A small article buried in the market wrap section of the Australian Financial Review last week claimed CVC, the venture capitalist firm that owns a controlling share of Tech Pacific, had hung for sale signs around the neck of the region’s biggest IT distributor.
While such news is certainly of great interest to the channel, it can hardly be seen as a great surprise. Business at this end of the market has no emotional ties and it is only natural that an organisation making its money from buying and selling companies would test the market from time to time.
The most significant aspect of this development was the price tag. When CVC paid Hagermeyer about $200 million for a 58.5 per cent share at the end of June last year, the deal valued Tech Pacific at $345 million. The asking price less than a year later has soared to about $600 million and possibly more — a tidy little return on investment if anybody decides to bite.
That number, while it is probably little more than an exercise in asset evaluation, is a reflection of the way Tech Pac has performed in the past 11 months. And the Singapore-based CEO of the Tech Pacific Group, Shailendra Gupta, said that comparing its performance with Asian or global multiples would lead to an even higher valuation. Given that Tech Pacific management still holds a 10 per cent share in the company, another sale would be warmly welcomed in the boardroom.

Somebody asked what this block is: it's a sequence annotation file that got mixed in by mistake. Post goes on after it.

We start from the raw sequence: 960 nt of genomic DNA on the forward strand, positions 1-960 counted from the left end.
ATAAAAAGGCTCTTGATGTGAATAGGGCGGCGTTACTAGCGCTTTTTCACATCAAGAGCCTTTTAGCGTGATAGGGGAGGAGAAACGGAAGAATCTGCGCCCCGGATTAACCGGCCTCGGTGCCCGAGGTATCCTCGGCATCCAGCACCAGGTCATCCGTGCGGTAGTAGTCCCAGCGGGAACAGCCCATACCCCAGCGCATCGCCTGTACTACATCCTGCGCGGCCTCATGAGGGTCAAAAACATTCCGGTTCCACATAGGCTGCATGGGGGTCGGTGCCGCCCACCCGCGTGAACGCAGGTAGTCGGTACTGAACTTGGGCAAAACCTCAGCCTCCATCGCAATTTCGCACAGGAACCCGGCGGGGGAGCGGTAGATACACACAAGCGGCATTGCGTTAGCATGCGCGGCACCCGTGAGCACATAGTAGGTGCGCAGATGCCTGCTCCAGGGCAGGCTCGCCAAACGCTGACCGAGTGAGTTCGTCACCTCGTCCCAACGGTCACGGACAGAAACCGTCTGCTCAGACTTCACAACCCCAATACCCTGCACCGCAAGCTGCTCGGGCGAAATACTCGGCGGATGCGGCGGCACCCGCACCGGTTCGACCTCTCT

According to Gupta, the Tech Pacific Group is extremely profitable and has seen high double-digit growth in sales and profitability for most countries where it operates, including Australia.
It seems things are a far cry from the slide the distributor suffered around the turn of the century when it lost the head of steam it had built up in the mid- to late-90s. That momentum has returned since 2001 and Tech Pacific has widened the gap to its nearest rivals, according to Gupta. In fact, he claimed that the biggest and best distributors across the world would like to be meeting the benchmark it is setting.
With that in mind, it is hardly surprising to hear that CVC is floating a number to see if the market has been impressed by the distributor’s continued improvement.
It is also important to remember that the sale of Tech Pac last year attracted a lot of attention among resellers when, in the end, it had no noticeable effect on the way the company did business with its customers. The money men playing these venture capital games have no interest in trying to influence the way a company operates, as long as it continues to hit the growth targets they have set, and there is no reason to believe that there would be any change to local operations if the group was to change hands once more.
When the news broke last week, Tech Pacific Australia managing director, Kerry Baillie, sent a memo to staff saying it was business as usual.
This could be read in two ways — a dismissal of the initial report or a reflection of his opinion that it would have no effect locally. Either way, he will almost certainly be proved right. What do you think?
Brian Corrigan is Editor of ARN. Reach him at email@example.com